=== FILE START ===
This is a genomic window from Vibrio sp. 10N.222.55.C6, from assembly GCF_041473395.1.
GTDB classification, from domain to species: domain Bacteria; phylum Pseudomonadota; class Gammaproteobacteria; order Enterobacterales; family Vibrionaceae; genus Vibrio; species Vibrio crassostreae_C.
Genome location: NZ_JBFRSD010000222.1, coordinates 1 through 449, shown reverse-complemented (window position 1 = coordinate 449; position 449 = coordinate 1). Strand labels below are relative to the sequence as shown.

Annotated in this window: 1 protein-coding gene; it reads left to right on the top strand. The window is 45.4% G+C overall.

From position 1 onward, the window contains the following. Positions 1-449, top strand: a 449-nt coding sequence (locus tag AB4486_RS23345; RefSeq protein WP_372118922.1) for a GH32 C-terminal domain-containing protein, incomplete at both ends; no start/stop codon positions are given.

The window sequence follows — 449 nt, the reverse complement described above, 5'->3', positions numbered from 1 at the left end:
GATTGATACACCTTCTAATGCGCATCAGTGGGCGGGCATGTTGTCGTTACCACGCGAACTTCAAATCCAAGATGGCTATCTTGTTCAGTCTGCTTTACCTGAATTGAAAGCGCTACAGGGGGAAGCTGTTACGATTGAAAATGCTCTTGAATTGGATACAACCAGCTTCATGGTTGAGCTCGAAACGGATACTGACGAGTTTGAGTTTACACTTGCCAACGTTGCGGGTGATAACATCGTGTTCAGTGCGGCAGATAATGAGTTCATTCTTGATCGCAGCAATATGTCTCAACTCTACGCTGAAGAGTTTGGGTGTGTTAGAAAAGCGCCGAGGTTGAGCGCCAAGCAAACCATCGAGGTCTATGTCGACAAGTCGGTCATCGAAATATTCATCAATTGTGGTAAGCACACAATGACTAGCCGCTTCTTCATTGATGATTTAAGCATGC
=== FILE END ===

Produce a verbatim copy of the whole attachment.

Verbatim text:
This is a genomic window from Vibrio sp. 10N.222.55.C6, from assembly GCF_041473395.1.
GTDB classification, from domain to species: domain Bacteria; phylum Pseudomonadota; class Gammaproteobacteria; order Enterobacterales; family Vibrionaceae; genus Vibrio; species Vibrio crassostreae_C.
Genome location: NZ_JBFRSD010000222.1, coordinates 1 through 449, shown reverse-complemented (window position 1 = coordinate 449; position 449 = coordinate 1). Strand labels below are relative to the sequence as shown.

Annotated in this window: 1 protein-coding gene; it reads left to right on the top strand. The window is 45.4% G+C overall.

From position 1 onward, the window contains the following. Positions 1-449, top strand: a 449-nt coding sequence (locus tag AB4486_RS23345; RefSeq protein WP_372118922.1) for a GH32 C-terminal domain-containing protein, incomplete at both ends; no start/stop codon positions are given.

The window sequence follows — 449 nt, the reverse complement described above, 5'->3', positions numbered from 1 at the left end:
GATTGATACACCTTCTAATGCGCATCAGTGGGCGGGCATGTTGTCGTTACCACGCGAACTTCAAATCCAAGATGGCTATCTTGTTCAGTCTGCTTTACCTGAATTGAAAGCGCTACAGGGGGAAGCTGTTACGATTGAAAATGCTCTTGAATTGGATACAACCAGCTTCATGGTTGAGCTCGAAACGGATACTGACGAGTTTGAGTTTACACTTGCCAACGTTGCGGGTGATAACATCGTGTTCAGTGCGGCAGATAATGAGTTCATTCTTGATCGCAGCAATATGTCTCAACTCTACGCTGAAGAGTTTGGGTGTGTTAGAAAAGCGCCGAGGTTGAGCGCCAAGCAAACCATCGAGGTCTATGTCGACAAGTCGGTCATCGAAATATTCATCAATTGTGGTAAGCACACAATGACTAGCCGCTTCTTCATTGATGATTTAAGCATGC